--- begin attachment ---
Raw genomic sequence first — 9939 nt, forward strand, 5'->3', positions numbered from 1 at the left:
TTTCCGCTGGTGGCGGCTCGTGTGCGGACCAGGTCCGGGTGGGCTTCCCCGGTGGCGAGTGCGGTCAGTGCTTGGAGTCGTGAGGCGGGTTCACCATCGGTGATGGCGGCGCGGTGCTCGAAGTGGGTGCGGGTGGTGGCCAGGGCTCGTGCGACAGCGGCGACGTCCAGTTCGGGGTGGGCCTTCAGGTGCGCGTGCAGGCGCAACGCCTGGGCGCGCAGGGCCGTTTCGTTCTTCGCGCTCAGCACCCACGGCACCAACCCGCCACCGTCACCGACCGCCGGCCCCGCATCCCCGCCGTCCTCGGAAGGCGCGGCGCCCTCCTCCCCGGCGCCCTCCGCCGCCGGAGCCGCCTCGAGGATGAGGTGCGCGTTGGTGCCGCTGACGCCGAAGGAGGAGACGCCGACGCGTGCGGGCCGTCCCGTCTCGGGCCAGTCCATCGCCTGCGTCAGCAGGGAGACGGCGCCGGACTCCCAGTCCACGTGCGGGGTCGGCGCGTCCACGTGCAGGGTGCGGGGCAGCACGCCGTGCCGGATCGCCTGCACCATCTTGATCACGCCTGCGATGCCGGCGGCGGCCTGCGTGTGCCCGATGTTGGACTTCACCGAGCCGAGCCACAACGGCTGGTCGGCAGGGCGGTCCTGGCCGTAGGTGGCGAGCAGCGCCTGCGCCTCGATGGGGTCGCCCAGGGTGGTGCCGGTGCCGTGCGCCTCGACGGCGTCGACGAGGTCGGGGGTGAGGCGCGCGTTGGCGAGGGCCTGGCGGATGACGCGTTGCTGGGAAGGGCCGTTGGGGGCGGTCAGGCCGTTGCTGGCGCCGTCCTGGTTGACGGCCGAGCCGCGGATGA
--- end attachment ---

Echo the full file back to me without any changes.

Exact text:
Raw genomic sequence first — 9939 nt, forward strand, 5'->3', positions numbered from 1 at the left:
TTTCCGCTGGTGGCGGCTCGTGTGCGGACCAGGTCCGGGTGGGCTTCCCCGGTGGCGAGTGCGGTCAGTGCTTGGAGTCGTGAGGCGGGTTCACCATCGGTGATGGCGGCGCGGTGCTCGAAGTGGGTGCGGGTGGTGGCCAGGGCTCGTGCGACAGCGGCGACGTCCAGTTCGGGGTGGGCCTTCAGGTGCGCGTGCAGGCGCAACGCCTGGGCGCGCAGGGCCGTTTCGTTCTTCGCGCTCAGCACCCACGGCACCAACCCGCCACCGTCACCGACCGCCGGCCCCGCATCCCCGCCGTCCTCGGAAGGCGCGGCGCCCTCCTCCCCGGCGCCCTCCGCCGCCGGAGCCGCCTCGAGGATGAGGTGCGCGTTGGTGCCGCTGACGCCGAAGGAGGAGACGCCGACGCGTGCGGGCCGTCCCGTCTCGGGCCAGTCCATCGCCTGCGTCAGCAGGGAGACGGCGCCGGACTCCCAGTCCACGTGCGGGGTCGGCGCGTCCACGTGCAGGGTGCGGGGCAGCACGCCGTGCCGGATCGCCTGCACCATCTTGATCACGCCTGCGATGCCGGCGGCGGCCTGCGTGTGCCCGATGTTGGACTTCACCGAGCCGAGCCACAACGGCTGGTCGGCAGGGCGGTCCTGGCCGTAGGTGGCGAGCAGCGCCTGCGCCTCGATGGGGTCGCCCAGGGTGGTGCCGGTGCCGTGCGCCTCGACGGCGTCGACGAGGTCGGGGGTGAGGCGCGCGTTGGCGAGGGCCTGGCGGATGACGCGTTGCTGGGAAGGGCCGTTGGGGGCGGTCAGGCCGTTGCTGGCGCCGTCCTGGTTGACGGCCGAGCCGCGGATGA